excellent performance in the recent Worthington Cup tie against
Liverpool brought back some memories of one of the players who was
instrumental in the Tottenham side at a time when I first began watching
them in earnest.
wet and windy evening of 6th December 1972 saw Liverpool come
to visit White Hart Lane. The match was the 5th round replay
in the old League Cup following the 1-1 draw in the original tie two days earlier and there were fears that their journey
would be in vain, so bad was the rain. I took up my position on the
Shelf, but moved from my usual position at the front to a place further
back to gain some shelter from the driving rain. Having won through
against Huddersfield and Millwall, overcoming Middlesbrough in between
after three matches and two lots of extra-time, the Spurs fans were
hopeful of the team progressing further in the competition against the
visitors, who were to win the League title later that season. Over
34,500 came to the ground that night to witness Tottenham gain a 3-1 win
over their Merseyside rivals and although Big Chiv scored twice that
night, the outstanding moment for me was the long range pile-driver that
left the Liverpool goalkeeper - one Ray Clemence - grasping at thin air.
scorer of that goal was a player who was never regarded as one of the
leading lights of the seventies, when the club enjoyed a period of
trophy success. He was never hailed by the fans like some of his
team-mates. He was never flash nor fancy, but was always there. His
contribution during his long and loyal service should not be
underestimated, for it is players like him that provide the basis for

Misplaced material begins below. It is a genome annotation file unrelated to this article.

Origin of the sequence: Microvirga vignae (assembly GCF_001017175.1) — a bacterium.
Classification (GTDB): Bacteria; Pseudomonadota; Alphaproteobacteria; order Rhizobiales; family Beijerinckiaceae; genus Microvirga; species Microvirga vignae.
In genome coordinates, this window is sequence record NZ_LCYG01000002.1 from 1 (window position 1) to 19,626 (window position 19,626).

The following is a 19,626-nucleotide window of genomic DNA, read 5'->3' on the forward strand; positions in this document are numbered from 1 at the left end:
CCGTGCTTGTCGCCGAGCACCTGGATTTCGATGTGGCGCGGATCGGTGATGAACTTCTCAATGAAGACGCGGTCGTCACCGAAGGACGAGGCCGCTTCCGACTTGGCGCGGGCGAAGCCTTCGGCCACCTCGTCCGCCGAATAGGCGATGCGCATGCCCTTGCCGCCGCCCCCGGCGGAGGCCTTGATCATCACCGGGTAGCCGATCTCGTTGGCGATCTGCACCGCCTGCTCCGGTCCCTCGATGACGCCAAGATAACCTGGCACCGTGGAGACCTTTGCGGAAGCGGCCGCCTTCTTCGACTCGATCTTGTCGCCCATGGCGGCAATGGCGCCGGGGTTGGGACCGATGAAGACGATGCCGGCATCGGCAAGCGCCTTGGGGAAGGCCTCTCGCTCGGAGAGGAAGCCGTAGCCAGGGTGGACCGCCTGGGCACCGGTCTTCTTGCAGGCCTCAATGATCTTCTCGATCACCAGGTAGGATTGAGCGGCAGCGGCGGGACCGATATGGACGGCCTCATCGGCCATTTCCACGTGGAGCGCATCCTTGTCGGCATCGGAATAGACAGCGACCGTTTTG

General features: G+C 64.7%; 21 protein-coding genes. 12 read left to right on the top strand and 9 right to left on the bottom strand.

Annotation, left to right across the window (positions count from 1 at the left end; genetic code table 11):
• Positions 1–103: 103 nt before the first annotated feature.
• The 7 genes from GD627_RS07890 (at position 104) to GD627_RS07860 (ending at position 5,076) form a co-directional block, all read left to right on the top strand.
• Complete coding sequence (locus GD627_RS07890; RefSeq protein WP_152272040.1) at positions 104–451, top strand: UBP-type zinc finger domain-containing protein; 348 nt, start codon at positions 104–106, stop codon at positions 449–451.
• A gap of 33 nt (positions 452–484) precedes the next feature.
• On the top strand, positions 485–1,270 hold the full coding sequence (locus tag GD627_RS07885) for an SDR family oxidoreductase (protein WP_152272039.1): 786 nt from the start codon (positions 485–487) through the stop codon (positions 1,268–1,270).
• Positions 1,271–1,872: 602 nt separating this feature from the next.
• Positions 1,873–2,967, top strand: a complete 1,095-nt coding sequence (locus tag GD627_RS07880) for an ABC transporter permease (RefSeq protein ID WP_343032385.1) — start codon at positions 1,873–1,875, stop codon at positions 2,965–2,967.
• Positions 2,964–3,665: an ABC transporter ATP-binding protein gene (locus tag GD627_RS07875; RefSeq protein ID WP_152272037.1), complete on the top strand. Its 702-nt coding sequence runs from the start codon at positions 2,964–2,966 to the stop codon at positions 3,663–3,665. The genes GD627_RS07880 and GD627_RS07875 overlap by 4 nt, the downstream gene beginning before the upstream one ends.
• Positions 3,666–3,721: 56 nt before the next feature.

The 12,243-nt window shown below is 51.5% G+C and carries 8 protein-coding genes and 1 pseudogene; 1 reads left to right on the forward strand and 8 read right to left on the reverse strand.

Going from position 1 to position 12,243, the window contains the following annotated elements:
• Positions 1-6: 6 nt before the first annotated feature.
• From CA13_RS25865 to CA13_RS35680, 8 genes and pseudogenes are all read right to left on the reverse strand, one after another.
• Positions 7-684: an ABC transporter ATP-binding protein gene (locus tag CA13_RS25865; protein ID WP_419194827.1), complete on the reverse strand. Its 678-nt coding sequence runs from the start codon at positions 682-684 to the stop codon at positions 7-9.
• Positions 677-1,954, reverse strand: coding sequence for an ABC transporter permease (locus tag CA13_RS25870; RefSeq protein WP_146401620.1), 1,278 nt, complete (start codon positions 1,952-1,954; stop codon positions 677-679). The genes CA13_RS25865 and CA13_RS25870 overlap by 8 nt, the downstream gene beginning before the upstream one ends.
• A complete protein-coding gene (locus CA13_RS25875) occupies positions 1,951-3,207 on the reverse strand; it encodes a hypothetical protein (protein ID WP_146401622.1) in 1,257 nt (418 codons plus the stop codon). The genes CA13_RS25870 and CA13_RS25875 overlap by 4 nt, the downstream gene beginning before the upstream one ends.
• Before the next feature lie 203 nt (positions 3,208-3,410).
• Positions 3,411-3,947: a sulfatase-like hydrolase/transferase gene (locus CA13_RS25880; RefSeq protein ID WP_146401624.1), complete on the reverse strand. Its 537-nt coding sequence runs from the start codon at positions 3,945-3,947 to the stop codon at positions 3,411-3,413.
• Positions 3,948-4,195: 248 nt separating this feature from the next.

any glory that comes the club's way.
refer to John Pratt. A man who would run through brick walls for
Tottenham Hotspur and while he was the one to make way for bigger names
that came to Spurs, he was always there to fill in when required. It was
the League Cup that season that perhaps reflected his career. He scored
another goal against Wolves in the first leg of the semi-final and made
the starting line-up at Wembley to face Norwich City. However, his
moment of glory lasted only twenty minutes, as he sustained an injury
and was replaced by Ralph Coates, who, as we know, scored the only goal
of the game. The sight of the injured man making it up the steps to
collect his medal was one that remains to this day.
debut at Highbury in 1969 ended in a 0-1 defeat, but the misery was
erased early the next season when he returned to score in a 3-2 Spurs
win. He chipped in with goals throughout his Tottenham career, rather
than scored regularly, but those he did notch were important or
memorable. An ever-present throughout the Second Division campaign of
1977-8, his goals earned points from close matches that counted towards
promotion at the season's end. He scored in the club's last League win
at Old Trafford in 1976. He got two rasping dives past Gordon Banks in
an exciting 4-3 home win over Stoke in 1972.
returned to the club, after a spell in America playing for the Portland
Timbers, to take up a coaching post, which lead to his promotion as
manager Peter Shreeve's assistant. He left the club in 1986, but still
attends games at White Hart Lane. I saw him walking unrecognised up the
High Road to the match against Charlton recently. I wanted to go up to
him and say thank you for the effort he put in for the club that he
obviously loved and for brightening up that awful wet night in December
all those years ago, but I was too embarrassed.
if you are reading this - Thank You.